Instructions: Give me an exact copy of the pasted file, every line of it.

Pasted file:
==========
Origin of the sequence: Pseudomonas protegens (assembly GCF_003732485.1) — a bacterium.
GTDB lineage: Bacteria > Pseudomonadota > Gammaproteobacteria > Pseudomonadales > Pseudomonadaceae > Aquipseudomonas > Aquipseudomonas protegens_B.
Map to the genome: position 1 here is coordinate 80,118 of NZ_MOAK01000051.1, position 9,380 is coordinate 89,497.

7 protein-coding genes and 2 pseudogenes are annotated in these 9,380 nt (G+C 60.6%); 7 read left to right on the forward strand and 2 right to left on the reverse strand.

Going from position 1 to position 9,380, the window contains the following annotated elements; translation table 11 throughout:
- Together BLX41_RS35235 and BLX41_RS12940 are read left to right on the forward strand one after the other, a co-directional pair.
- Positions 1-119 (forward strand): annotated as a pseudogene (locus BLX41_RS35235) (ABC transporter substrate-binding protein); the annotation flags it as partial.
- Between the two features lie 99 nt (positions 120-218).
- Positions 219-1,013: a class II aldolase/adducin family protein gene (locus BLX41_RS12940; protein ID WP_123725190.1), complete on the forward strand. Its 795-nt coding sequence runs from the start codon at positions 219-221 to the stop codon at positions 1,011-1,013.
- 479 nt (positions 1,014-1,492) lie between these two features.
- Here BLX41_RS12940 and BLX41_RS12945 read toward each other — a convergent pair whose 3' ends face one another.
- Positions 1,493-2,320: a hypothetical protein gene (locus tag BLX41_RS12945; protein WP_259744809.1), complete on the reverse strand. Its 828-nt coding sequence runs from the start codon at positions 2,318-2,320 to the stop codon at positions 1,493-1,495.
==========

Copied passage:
Origin of the sequence: Pseudomonas protegens (assembly GCF_003732485.1) — a bacterium.
GTDB lineage: Bacteria > Pseudomonadota > Gammaproteobacteria > Pseudomonadales > Pseudomonadaceae > Aquipseudomonas > Aquipseudomonas protegens_B.
Map to the genome: position 1 here is coordinate 80,118 of NZ_MOAK01000051.1, position 9,380 is coordinate 89,497.

7 protein-coding genes and 2 pseudogenes are annotated in these 9,380 nt (G+C 60.6%); 7 read left to right on the forward strand and 2 right to left on the reverse strand.

Going from position 1 to position 9,380, the window contains the following annotated elements; translation table 11 throughout:
- Together BLX41_RS35235 and BLX41_RS12940 are read left to right on the forward strand one after the other, a co-directional pair.
- Positions 1-119 (forward strand): annotated as a pseudogene (locus BLX41_RS35235) (ABC transporter substrate-binding protein); the annotation flags it as partial.
- Between the two features lie 99 nt (positions 120-218).
- Positions 219-1,013: a class II aldolase/adducin family protein gene (locus BLX41_RS12940; protein ID WP_123725190.1), complete on the forward strand. Its 795-nt coding sequence runs from the start codon at positions 219-221 to the stop codon at positions 1,011-1,013.
- 479 nt (positions 1,014-1,492) lie between these two features.
- Here BLX41_RS12940 and BLX41_RS12945 read toward each other — a convergent pair whose 3' ends face one another.
- Positions 1,493-2,320: a hypothetical protein gene (locus tag BLX41_RS12945; protein WP_259744809.1), complete on the reverse strand. Its 828-nt coding sequence runs from the start codon at positions 2,318-2,320 to the stop codon at positions 1,493-1,495.